Reiser et al’s article is about Engaging Students in the Scientific Practices of Explanation and Argumentation. Instead of giving an explanation of a process, explain why the process occurs that way. Effective classroom scaffolding for these explanations will include prompting students to support claims with evidence and reasoning. In order for students to be successful in this process, they need to, meaningfully, engage and reflect in scientific inquiry. The article them provided some examples of classroom discussions where such meaningful inquiry has occurred.
Sampson and Gleim’s article is about Argument-Driven Inquiry To Promote the Understanding of Important Concepts & Practices in Biology. The instructional model, Arugment-Driven Inquiry (ADI) integrates inquiry-based laboratory experiences with other school subjects like, reading and writing, in a way that promotes and supports learning. The steps in ADI include, the identification of a task, a laboratory-based experience, the production of a tentative argument, an argumentation session, a written investigation report, a double-blind peer review, a revision of the report, and an explicit and reflective discussion about the inquiry. In contrast to Reiser et al, Sampson and Gleim recommend that the teacher provide students with a list of materials that can be used in the investigation along with some hints to get students started in a productive direction. They say that the first three steps of ADI can be completed in two 50-minute class periods. Then the interactive argumentation session can be completed using a “round robin” format to promote more individual participation as well as seem less intimidating for some students. Writing an investigation report, having a double-blind peer review, and then having a revision process is essential in that it helps students understand how to development arguments and support their claims with evidence. These steps also help foster good writing techniques, which are skills that can be transferred to any subject.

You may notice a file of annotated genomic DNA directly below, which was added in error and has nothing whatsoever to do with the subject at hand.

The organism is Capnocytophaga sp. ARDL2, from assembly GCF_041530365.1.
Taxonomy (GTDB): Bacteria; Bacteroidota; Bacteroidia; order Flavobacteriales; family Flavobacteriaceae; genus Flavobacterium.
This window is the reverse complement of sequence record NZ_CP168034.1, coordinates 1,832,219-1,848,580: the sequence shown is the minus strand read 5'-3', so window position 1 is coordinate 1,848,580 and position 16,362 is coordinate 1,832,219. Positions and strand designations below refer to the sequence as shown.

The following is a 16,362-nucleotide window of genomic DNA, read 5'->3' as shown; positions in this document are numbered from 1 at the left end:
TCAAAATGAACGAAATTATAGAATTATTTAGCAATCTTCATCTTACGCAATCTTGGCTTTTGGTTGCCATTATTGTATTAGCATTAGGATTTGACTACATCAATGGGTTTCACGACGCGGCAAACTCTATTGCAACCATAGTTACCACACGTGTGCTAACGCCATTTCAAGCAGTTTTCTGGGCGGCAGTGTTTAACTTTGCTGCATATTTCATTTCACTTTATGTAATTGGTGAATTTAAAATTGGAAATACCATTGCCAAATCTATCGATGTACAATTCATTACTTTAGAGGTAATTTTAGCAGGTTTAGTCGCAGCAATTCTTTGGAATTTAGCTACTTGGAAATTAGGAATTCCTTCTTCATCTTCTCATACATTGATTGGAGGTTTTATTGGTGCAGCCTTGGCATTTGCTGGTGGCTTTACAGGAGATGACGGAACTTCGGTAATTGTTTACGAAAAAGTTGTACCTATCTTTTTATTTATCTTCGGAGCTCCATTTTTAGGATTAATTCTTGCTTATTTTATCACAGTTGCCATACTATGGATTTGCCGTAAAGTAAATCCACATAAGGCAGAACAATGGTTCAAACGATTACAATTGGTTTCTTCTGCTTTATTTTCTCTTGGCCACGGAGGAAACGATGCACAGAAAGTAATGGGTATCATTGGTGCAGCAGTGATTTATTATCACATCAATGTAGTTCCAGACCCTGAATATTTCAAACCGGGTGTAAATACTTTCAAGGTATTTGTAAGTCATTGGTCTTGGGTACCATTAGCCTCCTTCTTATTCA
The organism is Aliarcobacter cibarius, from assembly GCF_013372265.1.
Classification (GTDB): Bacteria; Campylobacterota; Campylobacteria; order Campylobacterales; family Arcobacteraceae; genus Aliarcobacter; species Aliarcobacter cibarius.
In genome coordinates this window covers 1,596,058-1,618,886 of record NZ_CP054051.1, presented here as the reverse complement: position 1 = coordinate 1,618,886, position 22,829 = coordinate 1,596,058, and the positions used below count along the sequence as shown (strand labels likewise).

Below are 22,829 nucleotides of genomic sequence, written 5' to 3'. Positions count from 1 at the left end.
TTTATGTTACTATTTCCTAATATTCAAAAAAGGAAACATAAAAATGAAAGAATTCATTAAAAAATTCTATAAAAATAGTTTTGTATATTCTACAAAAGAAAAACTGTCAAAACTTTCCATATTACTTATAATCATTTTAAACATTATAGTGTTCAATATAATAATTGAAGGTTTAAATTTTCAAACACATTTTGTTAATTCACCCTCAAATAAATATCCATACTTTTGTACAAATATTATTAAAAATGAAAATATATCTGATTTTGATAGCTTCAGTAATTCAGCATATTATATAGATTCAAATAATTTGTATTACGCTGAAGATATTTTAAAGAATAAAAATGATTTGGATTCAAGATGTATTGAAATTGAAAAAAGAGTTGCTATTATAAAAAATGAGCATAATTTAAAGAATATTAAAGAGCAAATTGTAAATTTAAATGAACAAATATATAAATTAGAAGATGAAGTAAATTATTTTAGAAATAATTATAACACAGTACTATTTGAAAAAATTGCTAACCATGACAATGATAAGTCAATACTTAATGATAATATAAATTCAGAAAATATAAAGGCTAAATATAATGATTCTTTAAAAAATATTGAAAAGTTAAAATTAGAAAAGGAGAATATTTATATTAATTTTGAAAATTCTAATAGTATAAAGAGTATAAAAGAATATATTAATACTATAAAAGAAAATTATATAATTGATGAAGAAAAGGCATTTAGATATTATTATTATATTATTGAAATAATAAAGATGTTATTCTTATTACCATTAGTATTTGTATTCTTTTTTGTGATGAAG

For Reiser et al’s article, I disagree that scientific argumentation occurs only when a claim is in doubt or is contested. Like in the Galileo or Newton essays, it seems to be beneficial to argue for one’s own claim before anyone has a chance to doubt or contest it. Although novel for their time, I feel like this is a very common practice now. I do not get why Reiser et al would frame argumentation this way when just a paragraph later they mention that, “as scientists consider alternative interpretations of the same observations, they argue to identify weaknesses in various explanations.” To me, this seems as though a step a scientist must take before stating a claim. This article also mentions after one example that, “the spontaneity of the students’ discourse…suggests that these interactions are meaningful,” and in only one of the examples does a teacher have to guide his students, for which Reiser et al do not really say anything about the significance of this guidance. This makes me question whether or not a teacher’s guidance could also make interactions meaningful. In my experience, a teacher could ask one well placed question in order to get his/her students thinking on the right track. Obviously if the students are “getting it,” no prompting would be needed, but that is not always the case. However, Sampson and Gleim do claim throughout their ADI process, that the role of the teacher is essential to this process for students because a lot of students will be unfamiliar with scientific argumentation. They mention that promoting critical reflection becomes easier over time as the students gain more experience and educative feedback to improve their critical reflection skills. As a future teacher, that is a moment I will really look forward to in my classroom.